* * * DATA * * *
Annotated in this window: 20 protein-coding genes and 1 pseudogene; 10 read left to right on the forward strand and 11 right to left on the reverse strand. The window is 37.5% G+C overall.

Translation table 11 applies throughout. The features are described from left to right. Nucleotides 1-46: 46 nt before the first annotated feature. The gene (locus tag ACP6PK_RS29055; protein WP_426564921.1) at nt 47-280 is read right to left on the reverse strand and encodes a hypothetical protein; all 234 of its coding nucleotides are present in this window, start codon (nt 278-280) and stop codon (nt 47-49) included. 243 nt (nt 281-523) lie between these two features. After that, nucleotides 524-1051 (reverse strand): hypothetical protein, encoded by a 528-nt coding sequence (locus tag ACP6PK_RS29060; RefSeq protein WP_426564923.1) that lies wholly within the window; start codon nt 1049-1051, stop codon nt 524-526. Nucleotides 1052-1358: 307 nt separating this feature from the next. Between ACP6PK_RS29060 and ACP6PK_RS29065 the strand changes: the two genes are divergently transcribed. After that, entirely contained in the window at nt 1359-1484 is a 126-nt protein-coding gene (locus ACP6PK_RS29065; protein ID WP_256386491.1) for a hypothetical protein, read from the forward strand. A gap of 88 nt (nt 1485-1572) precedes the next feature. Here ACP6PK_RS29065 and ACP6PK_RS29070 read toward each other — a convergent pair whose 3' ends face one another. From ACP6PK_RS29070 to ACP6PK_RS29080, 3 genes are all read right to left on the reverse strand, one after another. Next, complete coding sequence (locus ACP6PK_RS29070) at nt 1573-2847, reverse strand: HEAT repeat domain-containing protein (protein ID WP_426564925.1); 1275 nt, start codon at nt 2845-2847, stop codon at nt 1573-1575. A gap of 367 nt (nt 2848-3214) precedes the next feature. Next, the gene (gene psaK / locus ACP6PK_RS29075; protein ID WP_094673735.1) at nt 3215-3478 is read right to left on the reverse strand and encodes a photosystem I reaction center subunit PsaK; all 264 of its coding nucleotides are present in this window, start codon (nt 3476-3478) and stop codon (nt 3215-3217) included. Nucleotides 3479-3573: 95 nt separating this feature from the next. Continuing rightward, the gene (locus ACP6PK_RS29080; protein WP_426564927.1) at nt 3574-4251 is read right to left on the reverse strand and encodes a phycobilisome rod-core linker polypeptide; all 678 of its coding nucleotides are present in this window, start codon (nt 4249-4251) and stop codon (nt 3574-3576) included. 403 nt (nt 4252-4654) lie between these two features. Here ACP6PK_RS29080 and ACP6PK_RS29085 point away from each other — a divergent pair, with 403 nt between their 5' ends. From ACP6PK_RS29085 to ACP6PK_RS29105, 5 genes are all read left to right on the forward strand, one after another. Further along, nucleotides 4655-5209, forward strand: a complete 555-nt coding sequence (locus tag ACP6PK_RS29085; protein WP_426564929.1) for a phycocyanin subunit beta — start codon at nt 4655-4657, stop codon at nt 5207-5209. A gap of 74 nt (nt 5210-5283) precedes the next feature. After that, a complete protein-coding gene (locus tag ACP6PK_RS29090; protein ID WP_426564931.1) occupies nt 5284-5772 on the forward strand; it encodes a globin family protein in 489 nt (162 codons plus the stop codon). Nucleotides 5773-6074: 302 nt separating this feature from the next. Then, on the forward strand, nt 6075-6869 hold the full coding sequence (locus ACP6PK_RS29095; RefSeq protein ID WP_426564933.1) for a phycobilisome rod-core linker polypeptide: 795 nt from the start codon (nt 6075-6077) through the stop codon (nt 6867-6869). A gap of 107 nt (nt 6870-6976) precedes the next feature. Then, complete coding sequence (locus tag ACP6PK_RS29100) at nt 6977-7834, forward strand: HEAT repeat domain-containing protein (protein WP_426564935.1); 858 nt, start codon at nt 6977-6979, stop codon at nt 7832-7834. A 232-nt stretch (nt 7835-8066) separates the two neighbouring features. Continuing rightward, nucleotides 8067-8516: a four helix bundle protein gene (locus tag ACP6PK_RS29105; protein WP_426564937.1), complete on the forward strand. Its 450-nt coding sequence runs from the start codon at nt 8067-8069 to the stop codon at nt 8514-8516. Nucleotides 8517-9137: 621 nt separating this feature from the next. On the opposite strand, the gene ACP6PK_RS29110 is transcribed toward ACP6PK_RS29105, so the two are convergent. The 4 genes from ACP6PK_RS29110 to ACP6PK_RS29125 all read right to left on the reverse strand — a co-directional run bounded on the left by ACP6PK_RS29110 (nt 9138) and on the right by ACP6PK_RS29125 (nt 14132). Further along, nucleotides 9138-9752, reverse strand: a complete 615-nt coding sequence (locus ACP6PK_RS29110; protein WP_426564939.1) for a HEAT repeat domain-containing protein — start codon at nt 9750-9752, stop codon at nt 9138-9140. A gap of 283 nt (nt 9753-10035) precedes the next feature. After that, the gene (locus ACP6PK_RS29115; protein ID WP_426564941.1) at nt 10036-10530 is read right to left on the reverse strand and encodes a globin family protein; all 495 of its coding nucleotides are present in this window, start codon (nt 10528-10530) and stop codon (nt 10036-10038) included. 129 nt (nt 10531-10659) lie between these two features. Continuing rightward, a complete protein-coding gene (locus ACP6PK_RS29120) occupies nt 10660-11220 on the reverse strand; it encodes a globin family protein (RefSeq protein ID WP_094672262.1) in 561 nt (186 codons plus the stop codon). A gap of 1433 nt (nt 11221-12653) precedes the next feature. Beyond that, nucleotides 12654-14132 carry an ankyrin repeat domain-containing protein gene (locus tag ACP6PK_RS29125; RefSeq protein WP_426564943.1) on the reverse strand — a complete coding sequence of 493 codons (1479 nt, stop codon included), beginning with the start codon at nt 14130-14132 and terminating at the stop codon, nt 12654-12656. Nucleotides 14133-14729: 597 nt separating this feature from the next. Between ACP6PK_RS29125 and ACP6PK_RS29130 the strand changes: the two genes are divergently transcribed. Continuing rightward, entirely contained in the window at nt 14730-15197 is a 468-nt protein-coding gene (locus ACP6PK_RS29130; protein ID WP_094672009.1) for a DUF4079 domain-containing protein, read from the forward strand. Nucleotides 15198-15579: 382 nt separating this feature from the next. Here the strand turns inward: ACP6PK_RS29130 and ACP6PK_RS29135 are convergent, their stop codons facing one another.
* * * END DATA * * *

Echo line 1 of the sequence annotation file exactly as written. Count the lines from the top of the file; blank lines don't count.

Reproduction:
Annotated in this window: 20 protein-coding genes and 1 pseudogene; 10 read left to right on the forward strand and 11 right to left on the reverse strand. The window is 37.5% G+C overall.